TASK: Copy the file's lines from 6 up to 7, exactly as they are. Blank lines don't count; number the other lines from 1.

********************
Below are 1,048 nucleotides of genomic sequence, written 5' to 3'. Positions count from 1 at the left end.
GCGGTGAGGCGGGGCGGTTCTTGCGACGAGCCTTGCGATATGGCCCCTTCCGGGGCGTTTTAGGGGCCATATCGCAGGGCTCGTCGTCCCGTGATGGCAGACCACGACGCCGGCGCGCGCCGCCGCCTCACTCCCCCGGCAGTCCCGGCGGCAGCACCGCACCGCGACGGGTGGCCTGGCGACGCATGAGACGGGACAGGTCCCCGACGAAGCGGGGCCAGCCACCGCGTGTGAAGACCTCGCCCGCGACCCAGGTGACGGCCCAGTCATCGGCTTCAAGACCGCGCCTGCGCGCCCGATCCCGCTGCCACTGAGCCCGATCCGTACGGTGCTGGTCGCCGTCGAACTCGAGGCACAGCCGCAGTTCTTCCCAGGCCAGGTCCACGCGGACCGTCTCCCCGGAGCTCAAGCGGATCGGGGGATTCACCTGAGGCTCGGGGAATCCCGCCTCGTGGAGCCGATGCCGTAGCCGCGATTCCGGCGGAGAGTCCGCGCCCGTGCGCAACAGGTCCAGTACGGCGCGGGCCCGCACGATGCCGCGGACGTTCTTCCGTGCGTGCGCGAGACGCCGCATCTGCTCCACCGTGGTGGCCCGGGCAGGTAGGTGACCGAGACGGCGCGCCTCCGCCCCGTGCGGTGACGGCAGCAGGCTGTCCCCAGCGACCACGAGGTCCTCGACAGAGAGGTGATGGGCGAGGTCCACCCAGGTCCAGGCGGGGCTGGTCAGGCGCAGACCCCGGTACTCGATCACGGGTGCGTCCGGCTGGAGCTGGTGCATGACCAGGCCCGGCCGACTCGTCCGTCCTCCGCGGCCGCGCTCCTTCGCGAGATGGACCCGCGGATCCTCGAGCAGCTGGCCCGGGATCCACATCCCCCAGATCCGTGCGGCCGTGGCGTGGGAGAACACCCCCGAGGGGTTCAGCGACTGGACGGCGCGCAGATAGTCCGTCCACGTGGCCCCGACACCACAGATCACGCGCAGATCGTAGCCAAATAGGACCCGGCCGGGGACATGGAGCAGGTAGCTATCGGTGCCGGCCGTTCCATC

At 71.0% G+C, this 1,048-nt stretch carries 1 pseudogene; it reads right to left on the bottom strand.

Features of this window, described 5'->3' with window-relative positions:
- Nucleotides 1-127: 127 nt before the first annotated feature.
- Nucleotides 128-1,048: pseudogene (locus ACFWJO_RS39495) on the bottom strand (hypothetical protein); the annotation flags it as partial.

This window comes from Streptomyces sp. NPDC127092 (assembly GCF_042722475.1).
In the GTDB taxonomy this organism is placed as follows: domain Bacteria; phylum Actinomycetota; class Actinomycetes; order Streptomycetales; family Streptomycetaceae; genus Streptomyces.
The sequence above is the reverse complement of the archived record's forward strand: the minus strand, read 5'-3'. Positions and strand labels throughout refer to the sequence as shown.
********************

- Nucleotides 128-1,048: pseudogene (locus ACFWJO_RS39495) on the bottom strand (hypothetical protein); the annotation flags it as partial.

This window comes from Streptomyces sp. NPDC127092 (assembly GCF_042722475.1).